This book focuses on the nature of the competitive process. Canada was chosen to illustrate how this process functions because a unique database permits analyses that are not possible for most other countries. The Canadian experience should not, however, be regarded as atypical. To illustrate this point, this chapter focuses on the extent to which competition in the United States is similar to that in Canada. It compares the dynamics of growth and decline in the two countries’ manufacturing sectors by measuring the rate of job growth among entrants and growing plants, and the rate of job destruction among exits and declining plants.
In the past, industrial economists have used international comparisons to examine the connection between market size and firm or plant size. Other studies have examined the extent to which international differences in concentration are rooted in production technology or are related to differences in market size.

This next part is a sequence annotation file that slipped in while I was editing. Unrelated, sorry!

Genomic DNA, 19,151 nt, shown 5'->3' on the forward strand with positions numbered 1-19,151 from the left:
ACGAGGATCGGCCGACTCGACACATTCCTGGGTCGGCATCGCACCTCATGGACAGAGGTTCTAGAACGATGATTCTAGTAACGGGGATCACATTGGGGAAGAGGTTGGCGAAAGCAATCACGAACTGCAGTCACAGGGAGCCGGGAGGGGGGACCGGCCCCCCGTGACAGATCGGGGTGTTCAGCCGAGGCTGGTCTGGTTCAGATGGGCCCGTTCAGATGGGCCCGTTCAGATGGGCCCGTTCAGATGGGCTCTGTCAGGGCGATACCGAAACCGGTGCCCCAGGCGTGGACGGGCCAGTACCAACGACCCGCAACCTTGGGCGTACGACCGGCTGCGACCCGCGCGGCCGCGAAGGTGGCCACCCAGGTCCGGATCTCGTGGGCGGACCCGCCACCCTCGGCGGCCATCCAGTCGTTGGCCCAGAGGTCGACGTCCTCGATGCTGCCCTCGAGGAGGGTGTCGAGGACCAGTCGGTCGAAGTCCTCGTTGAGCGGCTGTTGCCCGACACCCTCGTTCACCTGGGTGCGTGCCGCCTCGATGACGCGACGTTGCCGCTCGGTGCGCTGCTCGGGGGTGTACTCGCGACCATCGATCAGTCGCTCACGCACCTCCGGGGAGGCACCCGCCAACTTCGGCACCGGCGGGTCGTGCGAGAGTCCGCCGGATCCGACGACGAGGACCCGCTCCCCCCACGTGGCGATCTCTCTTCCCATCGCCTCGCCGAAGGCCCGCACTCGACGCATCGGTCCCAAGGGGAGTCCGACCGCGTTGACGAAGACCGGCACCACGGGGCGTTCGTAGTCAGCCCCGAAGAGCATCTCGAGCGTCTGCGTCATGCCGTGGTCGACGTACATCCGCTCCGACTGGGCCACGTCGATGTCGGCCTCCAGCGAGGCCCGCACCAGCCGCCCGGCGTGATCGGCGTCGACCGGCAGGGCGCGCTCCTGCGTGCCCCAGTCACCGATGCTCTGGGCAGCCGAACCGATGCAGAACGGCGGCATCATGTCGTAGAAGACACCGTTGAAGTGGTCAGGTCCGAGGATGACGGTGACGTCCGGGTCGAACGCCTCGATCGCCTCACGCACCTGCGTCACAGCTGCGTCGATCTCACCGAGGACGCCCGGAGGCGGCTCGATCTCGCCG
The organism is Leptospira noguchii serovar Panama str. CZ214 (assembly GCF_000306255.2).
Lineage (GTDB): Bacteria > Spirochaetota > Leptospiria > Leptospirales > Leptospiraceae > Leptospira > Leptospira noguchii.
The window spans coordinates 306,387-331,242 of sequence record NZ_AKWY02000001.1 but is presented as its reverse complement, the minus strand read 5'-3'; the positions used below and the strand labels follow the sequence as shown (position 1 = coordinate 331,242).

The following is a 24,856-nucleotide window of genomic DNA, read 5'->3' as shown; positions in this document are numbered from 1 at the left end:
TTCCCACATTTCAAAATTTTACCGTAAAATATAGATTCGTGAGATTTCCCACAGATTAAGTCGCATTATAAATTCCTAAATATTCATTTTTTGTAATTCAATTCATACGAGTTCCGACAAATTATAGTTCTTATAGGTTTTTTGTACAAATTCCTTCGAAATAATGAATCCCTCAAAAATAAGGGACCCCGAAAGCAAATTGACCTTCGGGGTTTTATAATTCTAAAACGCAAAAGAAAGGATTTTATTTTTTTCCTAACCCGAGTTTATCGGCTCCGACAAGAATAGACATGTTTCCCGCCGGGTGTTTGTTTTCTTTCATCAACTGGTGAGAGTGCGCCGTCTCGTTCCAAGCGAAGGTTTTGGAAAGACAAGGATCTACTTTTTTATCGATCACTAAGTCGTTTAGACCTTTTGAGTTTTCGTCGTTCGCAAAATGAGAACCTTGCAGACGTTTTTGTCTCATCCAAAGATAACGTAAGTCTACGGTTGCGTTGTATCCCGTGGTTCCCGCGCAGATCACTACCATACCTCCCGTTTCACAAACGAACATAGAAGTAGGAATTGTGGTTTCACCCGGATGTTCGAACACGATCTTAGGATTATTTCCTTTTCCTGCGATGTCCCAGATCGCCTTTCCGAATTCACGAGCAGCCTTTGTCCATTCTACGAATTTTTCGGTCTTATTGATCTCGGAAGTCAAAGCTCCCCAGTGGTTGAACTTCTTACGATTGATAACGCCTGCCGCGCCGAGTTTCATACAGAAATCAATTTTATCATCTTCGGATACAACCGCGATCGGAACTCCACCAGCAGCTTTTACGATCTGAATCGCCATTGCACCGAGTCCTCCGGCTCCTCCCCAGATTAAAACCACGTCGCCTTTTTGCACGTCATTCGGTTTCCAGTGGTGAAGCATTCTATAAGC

The difference in the sizes of Canadian and U.S. markets, along with other factors such as tariff protection, have long been cited as reasons for differences in the intensity of competition. Considerable Canadian research, therefore, has focused on the connection between smaller markets, openness to trade, and the effects of oligopolistic coordination operating behind tariff barriers (Hazledine, 1990). These studies have focused on the determinants of price differences (Hazledine, 1980), differences in scale and diversity (Baldwin and Gorecki, 1987a), and differences in productivity (Caves et al., 1980; Baldwin and Gorecki, 1986a). The current comparison of the differences in job creation and destruction that are captured by turnover measures provides a dimension that has not previously been examined.